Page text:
If you have ever read my Best Practice for Group Policy blog post then you will know that I encourage you to edit the default domain GPOâ€™s sparingly. The only exception I would make to this rule is when you want to modify the default domain password policy but even then you can create a new password policy GPO linked at the domain level (See Tutorial: How to setup Default and Fine Grain Password Policy )
Even if you donâ€™t want to take my word for it here is a reference on the TechNet web site say pretty much the same thingâ€¦
Do not modify the default domain policy or default domain controller policy unless necessary. Instead, create a new GPO at the domain level and set it to override the default settings in the default policies.
Soâ€¦ Lets assume you have done everything wrong and either the Default Domain and/or the Default Domain Controller Group Policy objects have been modified and you want to reset them back. Of course you have a backup of the GPOâ€™s which are good and you simply restore themâ€¦.
BUTâ€¦ You have never backed up the default GPOâ€™s and you need to reset the settingâ€¦. Well the tool that allows you to do this is called DCGPOFIX and it can be found on any Windows Server 2003 or later windows server.
NOTE: Even though we are restoring the default domain GPOâ€™s back to a default setting doing so may still cause more issues. Therefore make sure you have a current back of your default domain so you can easily undo this change if needed (see below).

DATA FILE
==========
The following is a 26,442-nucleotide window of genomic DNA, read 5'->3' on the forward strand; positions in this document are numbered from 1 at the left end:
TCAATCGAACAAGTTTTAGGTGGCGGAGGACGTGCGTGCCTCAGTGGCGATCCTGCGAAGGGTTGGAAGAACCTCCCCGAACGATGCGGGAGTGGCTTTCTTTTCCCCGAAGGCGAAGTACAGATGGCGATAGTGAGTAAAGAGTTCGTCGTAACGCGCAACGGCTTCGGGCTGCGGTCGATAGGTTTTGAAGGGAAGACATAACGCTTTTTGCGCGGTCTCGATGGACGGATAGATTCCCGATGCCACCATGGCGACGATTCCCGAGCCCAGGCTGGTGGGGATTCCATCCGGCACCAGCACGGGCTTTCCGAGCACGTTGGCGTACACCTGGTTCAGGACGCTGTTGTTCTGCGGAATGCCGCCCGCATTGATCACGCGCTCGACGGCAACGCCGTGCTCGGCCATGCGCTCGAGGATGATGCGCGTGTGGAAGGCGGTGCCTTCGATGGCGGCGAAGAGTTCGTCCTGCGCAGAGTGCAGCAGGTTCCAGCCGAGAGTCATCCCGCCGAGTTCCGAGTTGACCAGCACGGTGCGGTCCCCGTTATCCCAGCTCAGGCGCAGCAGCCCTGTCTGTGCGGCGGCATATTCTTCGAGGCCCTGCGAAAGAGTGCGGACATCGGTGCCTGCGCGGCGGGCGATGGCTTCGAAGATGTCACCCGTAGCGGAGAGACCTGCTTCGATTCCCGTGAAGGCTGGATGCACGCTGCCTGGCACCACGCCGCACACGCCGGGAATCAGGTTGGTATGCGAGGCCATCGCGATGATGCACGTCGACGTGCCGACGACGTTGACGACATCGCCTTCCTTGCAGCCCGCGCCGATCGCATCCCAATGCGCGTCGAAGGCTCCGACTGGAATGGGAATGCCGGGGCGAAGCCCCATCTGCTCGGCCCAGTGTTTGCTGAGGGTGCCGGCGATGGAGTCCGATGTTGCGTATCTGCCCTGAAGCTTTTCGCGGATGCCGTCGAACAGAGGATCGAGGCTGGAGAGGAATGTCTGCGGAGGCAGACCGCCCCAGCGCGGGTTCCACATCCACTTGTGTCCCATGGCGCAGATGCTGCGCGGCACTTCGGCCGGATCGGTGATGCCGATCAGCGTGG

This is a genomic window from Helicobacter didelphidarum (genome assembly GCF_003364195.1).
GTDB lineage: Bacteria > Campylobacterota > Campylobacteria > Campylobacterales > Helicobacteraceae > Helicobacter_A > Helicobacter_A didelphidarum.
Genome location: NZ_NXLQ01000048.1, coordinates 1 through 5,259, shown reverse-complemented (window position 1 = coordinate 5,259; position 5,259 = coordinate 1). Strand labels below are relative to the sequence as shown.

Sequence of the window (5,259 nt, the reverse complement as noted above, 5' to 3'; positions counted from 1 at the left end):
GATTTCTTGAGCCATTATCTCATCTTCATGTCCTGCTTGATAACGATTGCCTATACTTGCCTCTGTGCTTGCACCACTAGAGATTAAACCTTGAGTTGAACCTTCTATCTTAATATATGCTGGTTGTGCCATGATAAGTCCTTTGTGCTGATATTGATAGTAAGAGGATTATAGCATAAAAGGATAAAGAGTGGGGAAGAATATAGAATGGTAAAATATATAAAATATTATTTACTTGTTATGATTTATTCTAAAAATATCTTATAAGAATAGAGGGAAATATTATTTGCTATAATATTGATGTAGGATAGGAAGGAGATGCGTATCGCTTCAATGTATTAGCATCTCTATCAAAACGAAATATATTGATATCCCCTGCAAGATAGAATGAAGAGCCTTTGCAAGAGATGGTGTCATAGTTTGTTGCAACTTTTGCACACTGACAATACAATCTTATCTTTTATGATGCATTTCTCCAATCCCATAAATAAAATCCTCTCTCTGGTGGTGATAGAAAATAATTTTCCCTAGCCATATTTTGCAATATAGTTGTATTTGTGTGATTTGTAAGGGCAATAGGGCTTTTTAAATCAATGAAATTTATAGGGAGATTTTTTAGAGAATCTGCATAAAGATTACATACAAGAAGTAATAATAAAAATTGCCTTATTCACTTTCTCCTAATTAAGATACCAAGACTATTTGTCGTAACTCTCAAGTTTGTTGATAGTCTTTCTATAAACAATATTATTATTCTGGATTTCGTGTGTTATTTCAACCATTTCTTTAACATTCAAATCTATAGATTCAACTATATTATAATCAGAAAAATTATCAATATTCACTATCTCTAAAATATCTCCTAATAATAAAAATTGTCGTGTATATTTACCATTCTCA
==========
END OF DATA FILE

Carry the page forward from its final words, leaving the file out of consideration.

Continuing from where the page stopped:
TIP: Even if you are not going to run this command I would still make of these Default Domain GPOâ€™s nowâ€¦ right nowâ€¦. Go onâ€¦ Its not going to hurt and this will at least give you something to roll back if you need to in the future.
The command to restore the GPOâ€™s to default is as simple as running the â€œDCGPOFIX.exeâ€ from a command line and press â€œYâ€ twice when prompted.
Now you are done. You will notice any changes to the GPO have now been removed or reverted back to the default settings. Monitor your systems for any adverse affect and make sure that you have another backup of the GPOâ€™s for future reference.
Note: By default this command will not run if the version of the OS does not match that of the Schema version in AD.